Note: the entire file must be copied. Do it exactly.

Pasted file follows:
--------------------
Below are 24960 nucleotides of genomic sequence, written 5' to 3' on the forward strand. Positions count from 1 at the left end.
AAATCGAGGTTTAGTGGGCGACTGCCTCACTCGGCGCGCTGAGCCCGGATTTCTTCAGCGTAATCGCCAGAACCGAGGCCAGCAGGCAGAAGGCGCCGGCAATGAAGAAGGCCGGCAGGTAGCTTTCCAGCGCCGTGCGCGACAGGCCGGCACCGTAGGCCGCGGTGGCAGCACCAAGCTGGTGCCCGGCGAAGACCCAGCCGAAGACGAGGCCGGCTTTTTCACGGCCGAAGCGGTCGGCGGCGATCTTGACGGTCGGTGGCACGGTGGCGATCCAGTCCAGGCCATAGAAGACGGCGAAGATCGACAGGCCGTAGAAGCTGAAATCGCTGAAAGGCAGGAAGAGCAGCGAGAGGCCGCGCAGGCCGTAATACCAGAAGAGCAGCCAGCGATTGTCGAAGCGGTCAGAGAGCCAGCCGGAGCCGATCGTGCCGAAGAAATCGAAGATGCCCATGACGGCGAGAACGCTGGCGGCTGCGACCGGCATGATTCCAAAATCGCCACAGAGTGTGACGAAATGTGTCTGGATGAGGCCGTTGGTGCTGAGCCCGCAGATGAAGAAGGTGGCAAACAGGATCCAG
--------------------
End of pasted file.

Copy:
Below are 24960 nucleotides of genomic sequence, written 5' to 3' on the forward strand. Positions count from 1 at the left end.
AAATCGAGGTTTAGTGGGCGACTGCCTCACTCGGCGCGCTGAGCCCGGATTTCTTCAGCGTAATCGCCAGAACCGAGGCCAGCAGGCAGAAGGCGCCGGCAATGAAGAAGGCCGGCAGGTAGCTTTCCAGCGCCGTGCGCGACAGGCCGGCACCGTAGGCCGCGGTGGCAGCACCAAGCTGGTGCCCGGCGAAGACCCAGCCGAAGACGAGGCCGGCTTTTTCACGGCCGAAGCGGTCGGCGGCGATCTTGACGGTCGGTGGCACGGTGGCGATCCAGTCCAGGCCATAGAAGACGGCGAAGATCGACAGGCCGTAGAAGCTGAAATCGCTGAAAGGCAGGAAGAGCAGCGAGAGGCCGCGCAGGCCGTAATACCAGAAGAGCAGCCAGCGATTGTCGAAGCGGTCAGAGAGCCAGCCGGAGCCGATCGTGCCGAAGAAATCGAAGATGCCCATGACGGCGAGAACGCTGGCGGCTGCGACCGGCATGATTCCAAAATCGCCACAGAGTGTGACGAAATGTGTCTGGATGAGGCCGTTGGTGCTGAGCCCGCAGATGAAGAAGGTGGCAAACAGGATCCAG